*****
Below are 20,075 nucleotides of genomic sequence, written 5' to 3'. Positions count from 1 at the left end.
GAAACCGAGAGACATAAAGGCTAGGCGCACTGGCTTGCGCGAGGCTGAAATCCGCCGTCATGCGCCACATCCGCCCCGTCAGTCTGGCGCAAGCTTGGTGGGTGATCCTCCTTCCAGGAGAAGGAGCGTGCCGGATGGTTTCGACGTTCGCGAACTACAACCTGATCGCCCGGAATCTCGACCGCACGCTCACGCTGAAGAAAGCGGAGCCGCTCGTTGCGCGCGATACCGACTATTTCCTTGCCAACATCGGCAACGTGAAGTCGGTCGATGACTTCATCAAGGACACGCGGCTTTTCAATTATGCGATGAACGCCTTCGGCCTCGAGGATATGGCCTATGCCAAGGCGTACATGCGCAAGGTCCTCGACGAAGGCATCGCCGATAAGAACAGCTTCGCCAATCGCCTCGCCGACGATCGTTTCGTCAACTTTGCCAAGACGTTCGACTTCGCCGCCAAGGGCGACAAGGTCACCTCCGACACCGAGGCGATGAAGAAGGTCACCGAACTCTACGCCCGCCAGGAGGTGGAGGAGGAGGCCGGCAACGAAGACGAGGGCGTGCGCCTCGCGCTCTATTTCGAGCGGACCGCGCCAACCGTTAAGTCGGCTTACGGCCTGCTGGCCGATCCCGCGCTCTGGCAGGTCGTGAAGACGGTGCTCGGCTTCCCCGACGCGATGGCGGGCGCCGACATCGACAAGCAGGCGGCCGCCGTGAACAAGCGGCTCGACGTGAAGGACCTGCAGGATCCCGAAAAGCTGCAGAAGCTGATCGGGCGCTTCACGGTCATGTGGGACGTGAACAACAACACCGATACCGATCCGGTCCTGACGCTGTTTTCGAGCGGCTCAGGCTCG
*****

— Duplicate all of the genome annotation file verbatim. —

Below are 20,075 nucleotides of genomic sequence, written 5' to 3'. Positions count from 1 at the left end.
GAAACCGAGAGACATAAAGGCTAGGCGCACTGGCTTGCGCGAGGCTGAAATCCGCCGTCATGCGCCACATCCGCCCCGTCAGTCTGGCGCAAGCTTGGTGGGTGATCCTCCTTCCAGGAGAAGGAGCGTGCCGGATGGTTTCGACGTTCGCGAACTACAACCTGATCGCCCGGAATCTCGACCGCACGCTCACGCTGAAGAAAGCGGAGCCGCTCGTTGCGCGCGATACCGACTATTTCCTTGCCAACATCGGCAACGTGAAGTCGGTCGATGACTTCATCAAGGACACGCGGCTTTTCAATTATGCGATGAACGCCTTCGGCCTCGAGGATATGGCCTATGCCAAGGCGTACATGCGCAAGGTCCTCGACGAAGGCATCGCCGATAAGAACAGCTTCGCCAATCGCCTCGCCGACGATCGTTTCGTCAACTTTGCCAAGACGTTCGACTTCGCCGCCAAGGGCGACAAGGTCACCTCCGACACCGAGGCGATGAAGAAGGTCACCGAACTCTACGCCCGCCAGGAGGTGGAGGAGGAGGCCGGCAACGAAGACGAGGGCGTGCGCCTCGCGCTCTATTTCGAGCGGACCGCGCCAACCGTTAAGTCGGCTTACGGCCTGCTGGCCGATCCCGCGCTCTGGCAGGTCGTGAAGACGGTGCTCGGCTTCCCCGACGCGATGGCGGGCGCCGACATCGACAAGCAGGCGGCCGCCGTGAACAAGCGGCTCGACGTGAAGGACCTGCAGGATCCCGAAAAGCTGCAGAAGCTGATCGGGCGCTTCACGGTCATGTGGGACGTGAACAACAACACCGATACCGATCCGGTCCTGACGCTGTTTTCGAGCGGCTCAGGCTCG